The trail begins on the shore of an inlet off of Lake Travis.
From Austin, head west on Highway 71. Turn right onto
Paleface Ranch Road and head north. Turn right at the CR 404 and CR 413 intersection onto CR 404. Turn right onto CR 412 and proceed into the park.
The Hike: When I set out to do this hike I had no idea what to expect.
The LCRA's website indicated that there were trails in the park, but no maps seemed to
exist online and I could find no other descriptions of the trail. So I was fully prepared to show up and discover that the trails were in reality just a short footpath between some picnic benches on the lake shore.
Much of the trail is heavily covered by Cedar and Oak.
Thankfully, I was pleasantly surprised by what I found. While short, the trail turned out to provide a few rough sections and great views of the lake. The trail begins at the
waypoint "Trailhead" on the map and tends to follow an inlet from Lake Travis as it
narrows into a creek.
Passing along the flood plain of the creek I encountered a Cottonmouth snake just to the right side of this photo.
At the waypoint "Y-R" the trail splits. Pick either route to complete the loop. On this
day I kept to the right. But I paused at this spot for a few moments to observe a
disturbed animal not far off the trail. A Cottonmouth snake was arched up, flattening
its body to look bigger and opening its wide mouth, showing the telltale sign of the
species. It made no movement towards me, but did hiss a bit when I did not vacate its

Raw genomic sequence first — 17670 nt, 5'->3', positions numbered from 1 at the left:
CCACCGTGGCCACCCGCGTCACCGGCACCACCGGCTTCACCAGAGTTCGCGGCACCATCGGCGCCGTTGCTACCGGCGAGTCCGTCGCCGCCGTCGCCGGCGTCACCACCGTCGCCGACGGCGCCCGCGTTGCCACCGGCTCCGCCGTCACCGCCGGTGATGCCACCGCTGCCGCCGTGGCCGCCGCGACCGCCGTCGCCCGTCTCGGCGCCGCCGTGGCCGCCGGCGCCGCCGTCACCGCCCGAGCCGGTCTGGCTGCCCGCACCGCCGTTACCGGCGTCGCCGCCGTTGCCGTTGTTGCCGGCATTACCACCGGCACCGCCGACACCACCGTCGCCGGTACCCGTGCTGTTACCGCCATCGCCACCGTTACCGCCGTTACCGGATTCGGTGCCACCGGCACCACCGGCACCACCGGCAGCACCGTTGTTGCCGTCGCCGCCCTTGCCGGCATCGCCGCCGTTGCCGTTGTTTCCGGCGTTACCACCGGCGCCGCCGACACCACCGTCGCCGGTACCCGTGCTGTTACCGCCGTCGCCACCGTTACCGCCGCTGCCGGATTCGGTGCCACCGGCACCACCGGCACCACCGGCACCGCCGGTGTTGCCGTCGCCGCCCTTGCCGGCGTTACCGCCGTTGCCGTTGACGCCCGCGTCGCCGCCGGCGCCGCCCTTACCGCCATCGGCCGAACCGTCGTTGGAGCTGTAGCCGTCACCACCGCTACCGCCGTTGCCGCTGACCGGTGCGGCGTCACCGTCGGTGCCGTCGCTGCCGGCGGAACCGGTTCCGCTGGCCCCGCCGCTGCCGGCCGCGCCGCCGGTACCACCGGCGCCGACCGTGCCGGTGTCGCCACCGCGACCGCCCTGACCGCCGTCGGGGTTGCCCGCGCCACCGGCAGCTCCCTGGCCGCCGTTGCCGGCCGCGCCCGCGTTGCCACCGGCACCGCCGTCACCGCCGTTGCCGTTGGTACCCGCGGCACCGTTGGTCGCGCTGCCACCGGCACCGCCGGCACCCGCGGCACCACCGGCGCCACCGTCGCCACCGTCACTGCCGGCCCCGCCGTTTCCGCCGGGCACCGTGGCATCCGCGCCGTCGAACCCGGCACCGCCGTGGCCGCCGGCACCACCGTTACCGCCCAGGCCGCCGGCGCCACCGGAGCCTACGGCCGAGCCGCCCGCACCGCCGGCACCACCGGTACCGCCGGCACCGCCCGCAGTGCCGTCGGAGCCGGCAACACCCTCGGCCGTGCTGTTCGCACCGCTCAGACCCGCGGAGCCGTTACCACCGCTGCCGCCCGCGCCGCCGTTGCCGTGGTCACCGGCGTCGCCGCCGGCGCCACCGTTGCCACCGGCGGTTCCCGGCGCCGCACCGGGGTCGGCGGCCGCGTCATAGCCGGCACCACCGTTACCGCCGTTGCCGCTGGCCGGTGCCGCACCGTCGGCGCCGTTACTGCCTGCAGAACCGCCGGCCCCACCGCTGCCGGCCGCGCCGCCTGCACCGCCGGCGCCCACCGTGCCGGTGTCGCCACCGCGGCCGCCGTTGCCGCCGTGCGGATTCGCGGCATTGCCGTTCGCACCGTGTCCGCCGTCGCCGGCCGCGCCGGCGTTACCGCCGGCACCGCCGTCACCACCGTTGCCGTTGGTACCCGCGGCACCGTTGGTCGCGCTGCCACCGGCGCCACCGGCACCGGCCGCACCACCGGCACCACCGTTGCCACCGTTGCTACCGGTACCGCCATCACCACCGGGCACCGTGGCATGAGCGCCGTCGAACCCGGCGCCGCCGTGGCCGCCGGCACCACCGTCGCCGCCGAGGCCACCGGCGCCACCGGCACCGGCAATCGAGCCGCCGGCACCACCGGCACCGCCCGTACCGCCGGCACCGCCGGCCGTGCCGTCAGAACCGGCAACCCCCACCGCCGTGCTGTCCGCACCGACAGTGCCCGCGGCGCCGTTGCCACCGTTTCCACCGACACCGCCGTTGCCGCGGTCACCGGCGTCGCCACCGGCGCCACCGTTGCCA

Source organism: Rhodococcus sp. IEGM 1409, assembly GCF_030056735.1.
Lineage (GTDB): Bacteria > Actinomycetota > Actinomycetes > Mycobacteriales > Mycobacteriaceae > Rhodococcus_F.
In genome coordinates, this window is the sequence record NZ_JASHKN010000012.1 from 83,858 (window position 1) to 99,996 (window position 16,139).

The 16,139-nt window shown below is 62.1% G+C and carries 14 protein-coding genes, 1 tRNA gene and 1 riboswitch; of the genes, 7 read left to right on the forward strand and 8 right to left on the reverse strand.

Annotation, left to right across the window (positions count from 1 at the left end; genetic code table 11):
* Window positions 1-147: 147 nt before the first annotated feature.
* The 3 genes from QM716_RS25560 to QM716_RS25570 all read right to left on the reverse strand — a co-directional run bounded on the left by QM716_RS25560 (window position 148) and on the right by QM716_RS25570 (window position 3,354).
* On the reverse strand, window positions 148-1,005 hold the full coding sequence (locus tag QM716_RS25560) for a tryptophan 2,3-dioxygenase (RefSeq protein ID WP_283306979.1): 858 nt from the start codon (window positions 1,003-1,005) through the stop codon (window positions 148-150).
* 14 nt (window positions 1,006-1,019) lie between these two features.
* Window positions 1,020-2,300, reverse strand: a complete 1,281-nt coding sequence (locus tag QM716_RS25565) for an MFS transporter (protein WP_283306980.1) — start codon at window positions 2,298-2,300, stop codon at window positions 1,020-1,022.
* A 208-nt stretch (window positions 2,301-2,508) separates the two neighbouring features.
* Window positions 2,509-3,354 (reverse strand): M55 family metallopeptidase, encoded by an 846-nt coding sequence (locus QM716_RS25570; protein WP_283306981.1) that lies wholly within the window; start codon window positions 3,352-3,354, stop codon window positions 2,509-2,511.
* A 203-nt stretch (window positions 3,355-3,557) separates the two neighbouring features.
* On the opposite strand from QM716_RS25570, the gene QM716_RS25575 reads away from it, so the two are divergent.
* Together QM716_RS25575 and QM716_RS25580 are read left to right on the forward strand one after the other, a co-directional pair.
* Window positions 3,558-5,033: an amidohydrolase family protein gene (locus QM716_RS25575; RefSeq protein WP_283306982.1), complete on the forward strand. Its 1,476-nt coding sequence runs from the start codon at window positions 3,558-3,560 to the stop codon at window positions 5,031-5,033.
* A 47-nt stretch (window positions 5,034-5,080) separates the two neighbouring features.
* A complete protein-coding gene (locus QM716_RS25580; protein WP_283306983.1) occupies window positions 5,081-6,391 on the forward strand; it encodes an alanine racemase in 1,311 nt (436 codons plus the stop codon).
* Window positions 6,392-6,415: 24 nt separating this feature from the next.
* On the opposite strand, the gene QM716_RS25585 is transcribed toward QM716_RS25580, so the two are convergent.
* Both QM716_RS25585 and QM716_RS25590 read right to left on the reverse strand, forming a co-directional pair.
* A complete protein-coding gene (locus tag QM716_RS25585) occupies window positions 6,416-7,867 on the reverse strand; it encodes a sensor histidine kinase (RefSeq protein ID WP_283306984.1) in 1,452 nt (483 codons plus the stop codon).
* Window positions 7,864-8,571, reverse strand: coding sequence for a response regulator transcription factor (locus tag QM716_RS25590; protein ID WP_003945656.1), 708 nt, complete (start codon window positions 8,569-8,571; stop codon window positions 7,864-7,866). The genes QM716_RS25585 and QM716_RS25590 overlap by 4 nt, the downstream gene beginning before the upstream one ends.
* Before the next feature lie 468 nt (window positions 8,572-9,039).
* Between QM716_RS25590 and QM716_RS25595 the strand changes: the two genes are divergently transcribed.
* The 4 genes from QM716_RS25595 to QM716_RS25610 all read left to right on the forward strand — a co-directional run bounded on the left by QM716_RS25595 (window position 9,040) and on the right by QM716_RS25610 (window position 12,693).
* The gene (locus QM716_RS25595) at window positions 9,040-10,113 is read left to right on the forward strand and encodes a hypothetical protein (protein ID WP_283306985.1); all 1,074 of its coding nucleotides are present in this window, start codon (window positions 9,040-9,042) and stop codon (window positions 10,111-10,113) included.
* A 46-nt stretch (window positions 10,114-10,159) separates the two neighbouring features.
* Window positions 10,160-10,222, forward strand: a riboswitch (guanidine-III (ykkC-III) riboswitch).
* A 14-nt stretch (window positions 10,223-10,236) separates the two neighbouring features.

personal space quickly enough to its liking.
The trail turns rougher when it continues into the canyon of the stream that feeds into
Lake Travis. You'll gain a bit of altitude and cross the creek bed a couple of times
before coming to a small waterfall at the waypoint of the same name. The path here gets
even rougher as it scrambles up the small canyon to the plateau above.
Inside the canyon the trail can get fairly steep in a few areas.
The hike through this point has been under heavy cover, with Ash Juniper and Oak
predominating. While the top of the plateau is still mostly covered there are a few
spots of pocket prairies that feature small patches of wildflowers. A short spur off of the trail leads to a jeep trail that appears to head to the lake according to the topo map.
As the trail completes its loop and turns back to the west, it breaks from the plateau
onto a ridge overlooking the lake. Several points along the trail provide great vistas
overlooking the water of this lesser known cove. On this particular day the lower reaches of Lake Travis were probably choked with watercraft whereas only a couple were found here.
The trail provides several great views of the lake. Here the inlet at Grelle empties into Lake Travis.
Descending from the ridge and reaching the lake shore, the trail seemed to disappear.
As I followed the shore and headed south to rejoin the portion of the trail already
hiked, I found the trail, then lost it again. Eventually I just followed the contour of
the lake/creek shore and walked through the high grass until I got back to the "Y-R" waypoint.
From this point just follow the trail north back to the trailhead to complete the
trek. During the course of this hike I saw only one other hiker, and only near the
end of the hike. More common are the people on boats and personal watercraft who might
be playing in the cove. Overall, this hike exceeded my expectations and I plan on
returning to see if there's anything else that I missed the first time around.